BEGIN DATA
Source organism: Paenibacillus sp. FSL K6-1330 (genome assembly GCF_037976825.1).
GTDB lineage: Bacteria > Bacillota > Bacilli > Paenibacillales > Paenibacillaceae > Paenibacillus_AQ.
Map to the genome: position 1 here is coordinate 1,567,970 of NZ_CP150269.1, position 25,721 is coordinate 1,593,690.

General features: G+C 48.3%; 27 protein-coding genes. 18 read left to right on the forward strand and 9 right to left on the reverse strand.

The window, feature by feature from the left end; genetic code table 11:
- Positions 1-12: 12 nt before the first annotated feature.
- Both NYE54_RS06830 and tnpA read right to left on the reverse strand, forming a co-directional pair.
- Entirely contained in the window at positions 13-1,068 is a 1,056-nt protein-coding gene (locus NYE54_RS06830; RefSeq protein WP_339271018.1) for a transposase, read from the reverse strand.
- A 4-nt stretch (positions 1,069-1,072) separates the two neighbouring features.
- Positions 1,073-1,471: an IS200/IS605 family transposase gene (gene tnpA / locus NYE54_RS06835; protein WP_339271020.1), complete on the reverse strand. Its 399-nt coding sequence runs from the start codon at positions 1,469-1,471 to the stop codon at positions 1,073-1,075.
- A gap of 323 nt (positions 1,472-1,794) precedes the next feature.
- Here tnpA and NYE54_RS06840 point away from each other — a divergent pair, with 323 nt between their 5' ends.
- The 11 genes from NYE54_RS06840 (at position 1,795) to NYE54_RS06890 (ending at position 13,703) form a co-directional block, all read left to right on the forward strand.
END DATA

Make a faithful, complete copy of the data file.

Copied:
Source organism: Paenibacillus sp. FSL K6-1330 (genome assembly GCF_037976825.1).
GTDB lineage: Bacteria > Bacillota > Bacilli > Paenibacillales > Paenibacillaceae > Paenibacillus_AQ.
Map to the genome: position 1 here is coordinate 1,567,970 of NZ_CP150269.1, position 25,721 is coordinate 1,593,690.

General features: G+C 48.3%; 27 protein-coding genes. 18 read left to right on the forward strand and 9 right to left on the reverse strand.

The window, feature by feature from the left end; genetic code table 11:
- Positions 1-12: 12 nt before the first annotated feature.
- Both NYE54_RS06830 and tnpA read right to left on the reverse strand, forming a co-directional pair.
- Entirely contained in the window at positions 13-1,068 is a 1,056-nt protein-coding gene (locus NYE54_RS06830; RefSeq protein WP_339271018.1) for a transposase, read from the reverse strand.
- A 4-nt stretch (positions 1,069-1,072) separates the two neighbouring features.
- Positions 1,073-1,471: an IS200/IS605 family transposase gene (gene tnpA / locus NYE54_RS06835; protein WP_339271020.1), complete on the reverse strand. Its 399-nt coding sequence runs from the start codon at positions 1,469-1,471 to the stop codon at positions 1,073-1,075.
- A gap of 323 nt (positions 1,472-1,794) precedes the next feature.
- Here tnpA and NYE54_RS06840 point away from each other — a divergent pair, with 323 nt between their 5' ends.
- The 11 genes from NYE54_RS06840 (at position 1,795) to NYE54_RS06890 (ending at position 13,703) form a co-directional block, all read left to right on the forward strand.